Gordon Copeland is throwing a sulk over the impending passage of Sue Bradford's Crimes (Substituted Section 59) Amendment Bill and is quitting United Future to form his own party with former MP (and fellow Christian extremist) Larry Baldock. While this obviously affects the government's majority in the House, the abstention of the Greens assures them of confidence and supply (59 votes out of 115), and this will be tested in the next few days following the Budget debate. However the loss of Copeland's vote spells even more problems for the government's legislative program. On the positive side, it means they are going to have to rely on the Greens and Maori Party more often to get legislation passed - which will give them greater power to demand concessions and stall bad bills such as the Criminal Proceeds (Recovery) Bill.
The bigger picture in all of this is the breakup of United Future. This was originally a conglomeration of Peter Dunne's United New Zealand (a centrist, liberal party) and Future New Zealand (the rump of the 1996 Christian Democrats), which subsequently turned into a takeover. Now the Christians are walking, hopefully Dunne will be able to return to his centrist, secular roots. Though given past polling, he'll almost certainly be doing it all by himself again. As for the "new" Future New Zealand vehicle, it'll likely follow in the footsteps of other such groupings and quietly disappear thanks to the undemocratic threshhold.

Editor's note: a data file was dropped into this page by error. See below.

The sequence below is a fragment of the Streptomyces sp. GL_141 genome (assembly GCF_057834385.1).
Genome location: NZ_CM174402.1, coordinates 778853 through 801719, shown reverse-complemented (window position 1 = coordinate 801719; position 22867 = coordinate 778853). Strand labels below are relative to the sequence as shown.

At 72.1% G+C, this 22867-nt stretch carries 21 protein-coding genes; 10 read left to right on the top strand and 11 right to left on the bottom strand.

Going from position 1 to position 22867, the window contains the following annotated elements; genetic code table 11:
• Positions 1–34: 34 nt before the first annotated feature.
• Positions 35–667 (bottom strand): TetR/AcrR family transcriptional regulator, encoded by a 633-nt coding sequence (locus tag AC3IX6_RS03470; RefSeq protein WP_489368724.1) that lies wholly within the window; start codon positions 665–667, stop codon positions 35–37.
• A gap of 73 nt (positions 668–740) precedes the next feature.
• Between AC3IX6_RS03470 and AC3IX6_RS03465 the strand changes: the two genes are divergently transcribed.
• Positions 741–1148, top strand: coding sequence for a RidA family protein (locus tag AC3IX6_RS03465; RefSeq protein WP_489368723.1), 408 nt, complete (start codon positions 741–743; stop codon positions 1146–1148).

Finally, there's a lesson in this for our politicians: you can't trust Christian parties to deliver the votes they have promised - they will flake and betray you. Hopefully this will introduce a note of caution into any future negotiations with such groupings.